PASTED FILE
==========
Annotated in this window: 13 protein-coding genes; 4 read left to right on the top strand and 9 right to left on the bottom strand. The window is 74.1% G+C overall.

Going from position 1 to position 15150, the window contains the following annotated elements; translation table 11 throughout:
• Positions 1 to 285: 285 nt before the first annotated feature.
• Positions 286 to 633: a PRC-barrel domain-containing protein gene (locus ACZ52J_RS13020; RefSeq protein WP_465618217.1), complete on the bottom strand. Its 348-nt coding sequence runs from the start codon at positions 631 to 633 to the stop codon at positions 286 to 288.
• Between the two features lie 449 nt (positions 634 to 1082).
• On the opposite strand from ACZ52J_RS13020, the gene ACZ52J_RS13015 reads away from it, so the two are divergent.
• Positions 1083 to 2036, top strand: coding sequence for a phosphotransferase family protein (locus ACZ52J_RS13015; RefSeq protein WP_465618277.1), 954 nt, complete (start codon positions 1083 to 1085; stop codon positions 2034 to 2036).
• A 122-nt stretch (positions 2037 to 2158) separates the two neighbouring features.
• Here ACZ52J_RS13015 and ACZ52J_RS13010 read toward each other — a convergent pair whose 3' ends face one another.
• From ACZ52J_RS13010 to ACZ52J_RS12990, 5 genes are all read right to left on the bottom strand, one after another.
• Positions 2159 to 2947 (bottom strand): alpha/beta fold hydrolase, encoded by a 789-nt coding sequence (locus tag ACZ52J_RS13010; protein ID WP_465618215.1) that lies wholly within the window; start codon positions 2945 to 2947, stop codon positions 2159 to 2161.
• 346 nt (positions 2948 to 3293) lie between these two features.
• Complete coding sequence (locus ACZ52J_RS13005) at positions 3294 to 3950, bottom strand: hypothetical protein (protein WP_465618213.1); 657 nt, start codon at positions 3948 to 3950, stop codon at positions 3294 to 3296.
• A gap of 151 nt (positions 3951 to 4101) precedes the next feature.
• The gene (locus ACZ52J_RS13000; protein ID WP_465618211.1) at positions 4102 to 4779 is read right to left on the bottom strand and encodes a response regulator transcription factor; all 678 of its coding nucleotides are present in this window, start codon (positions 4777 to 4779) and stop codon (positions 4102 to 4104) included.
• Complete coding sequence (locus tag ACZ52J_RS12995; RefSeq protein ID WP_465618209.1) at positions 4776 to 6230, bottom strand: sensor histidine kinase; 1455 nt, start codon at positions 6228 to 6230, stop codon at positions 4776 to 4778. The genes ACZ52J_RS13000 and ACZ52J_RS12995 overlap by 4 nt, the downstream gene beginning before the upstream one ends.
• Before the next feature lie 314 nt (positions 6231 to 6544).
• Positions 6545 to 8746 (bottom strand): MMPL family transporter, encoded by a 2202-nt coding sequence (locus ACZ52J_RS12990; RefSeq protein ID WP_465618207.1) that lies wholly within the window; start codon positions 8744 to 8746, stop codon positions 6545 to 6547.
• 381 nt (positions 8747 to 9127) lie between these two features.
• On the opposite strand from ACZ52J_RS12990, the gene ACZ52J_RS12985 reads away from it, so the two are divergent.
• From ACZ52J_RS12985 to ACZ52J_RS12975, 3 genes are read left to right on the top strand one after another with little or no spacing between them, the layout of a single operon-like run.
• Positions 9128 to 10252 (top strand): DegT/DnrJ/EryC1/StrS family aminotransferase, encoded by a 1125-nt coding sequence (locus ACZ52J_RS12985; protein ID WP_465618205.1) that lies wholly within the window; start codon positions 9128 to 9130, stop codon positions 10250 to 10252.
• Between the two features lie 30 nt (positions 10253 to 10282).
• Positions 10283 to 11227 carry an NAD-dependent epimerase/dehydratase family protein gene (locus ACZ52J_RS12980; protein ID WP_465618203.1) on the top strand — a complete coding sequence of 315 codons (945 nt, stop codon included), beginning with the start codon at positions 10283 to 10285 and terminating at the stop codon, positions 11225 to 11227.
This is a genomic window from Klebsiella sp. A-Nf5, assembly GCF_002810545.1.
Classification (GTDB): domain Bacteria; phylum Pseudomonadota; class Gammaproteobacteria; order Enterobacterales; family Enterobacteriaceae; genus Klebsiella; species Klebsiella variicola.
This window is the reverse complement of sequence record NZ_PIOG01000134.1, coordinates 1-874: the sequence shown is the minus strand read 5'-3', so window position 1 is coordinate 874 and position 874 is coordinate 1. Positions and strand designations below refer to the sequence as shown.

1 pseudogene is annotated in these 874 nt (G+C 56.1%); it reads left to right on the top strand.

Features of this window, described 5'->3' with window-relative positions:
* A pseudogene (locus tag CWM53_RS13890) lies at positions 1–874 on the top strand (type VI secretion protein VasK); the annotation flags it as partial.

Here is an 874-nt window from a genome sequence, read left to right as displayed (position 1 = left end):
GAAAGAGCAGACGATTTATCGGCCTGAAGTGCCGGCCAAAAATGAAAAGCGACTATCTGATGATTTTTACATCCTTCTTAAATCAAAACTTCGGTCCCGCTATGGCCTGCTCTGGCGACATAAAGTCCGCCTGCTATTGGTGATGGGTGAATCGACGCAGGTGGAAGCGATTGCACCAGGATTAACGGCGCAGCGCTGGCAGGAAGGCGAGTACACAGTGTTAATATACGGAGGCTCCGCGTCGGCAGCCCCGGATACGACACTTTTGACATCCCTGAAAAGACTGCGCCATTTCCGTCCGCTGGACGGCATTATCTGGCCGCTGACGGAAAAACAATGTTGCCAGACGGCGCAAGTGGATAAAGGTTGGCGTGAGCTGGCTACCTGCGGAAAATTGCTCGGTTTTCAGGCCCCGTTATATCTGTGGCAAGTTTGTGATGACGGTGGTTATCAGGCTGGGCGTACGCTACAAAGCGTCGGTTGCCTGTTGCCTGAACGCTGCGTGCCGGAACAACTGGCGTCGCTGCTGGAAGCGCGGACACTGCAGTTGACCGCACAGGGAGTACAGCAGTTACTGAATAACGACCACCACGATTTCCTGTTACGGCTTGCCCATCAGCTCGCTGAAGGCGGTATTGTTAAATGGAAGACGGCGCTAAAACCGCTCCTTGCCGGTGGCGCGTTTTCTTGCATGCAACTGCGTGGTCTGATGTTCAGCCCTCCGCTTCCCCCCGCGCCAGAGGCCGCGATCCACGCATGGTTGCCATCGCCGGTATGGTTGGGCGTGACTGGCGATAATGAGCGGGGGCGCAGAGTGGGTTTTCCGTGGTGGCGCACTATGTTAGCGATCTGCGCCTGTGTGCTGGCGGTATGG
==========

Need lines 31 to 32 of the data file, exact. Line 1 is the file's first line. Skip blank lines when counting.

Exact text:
Here is an 874-nt window from a genome sequence, read left to right as displayed (position 1 = left end):
GAAAGAGCAGACGATTTATCGGCCTGAAGTGCCGGCCAAAAATGAAAAGCGACTATCTGATGATTTTTACATCCTTCTTAAATCAAAACTTCGGTCCCGCTATGGCCTGCTCTGGCGACATAAAGTCCGCCTGCTATTGGTGATGGGTGAATCGACGCAGGTGGAAGCGATTGCACCAGGATTAACGGCGCAGCGCTGGCAGGAAGGCGAGTACACAGTGTTAATATACGGAGGCTCCGCGTCGGCAGCCCCGGATACGACACTTTTGACATCCCTGAAAAGACTGCGCCATTTCCGTCCGCTGGACGGCATTATCTGGCCGCTGACGGAAAAACAATGTTGCCAGACGGCGCAAGTGGATAAAGGTTGGCGTGAGCTGGCTACCTGCGGAAAATTGCTCGGTTTTCAGGCCCCGTTATATCTGTGGCAAGTTTGTGATGACGGTGGTTATCAGGCTGGGCGTACGCTACAAAGCGTCGGTTGCCTGTTGCCTGAACGCTGCGTGCCGGAACAACTGGCGTCGCTGCTGGAAGCGCGGACACTGCAGTTGACCGCACAGGGAGTACAGCAGTTACTGAATAACGACCACCACGATTTCCTGTTACGGCTTGCCCATCAGCTCGCTGAAGGCGGTATTGTTAAATGGAAGACGGCGCTAAAACCGCTCCTTGCCGGTGGCGCGTTTTCTTGCATGCAACTGCGTGGTCTGATGTTCAGCCCTCCGCTTCCCCCCGCGCCAGAGGCCGCGATCCACGCATGGTTGCCATCGCCGGTATGGTTGGGCGTGACTGGCGATAATGAGCGGGGGCGCAGAGTGGGTTTTCCGTGGTGGCGCACTATGTTAGCGATCTGCGCCTGTGTGCTGGCGGTATGG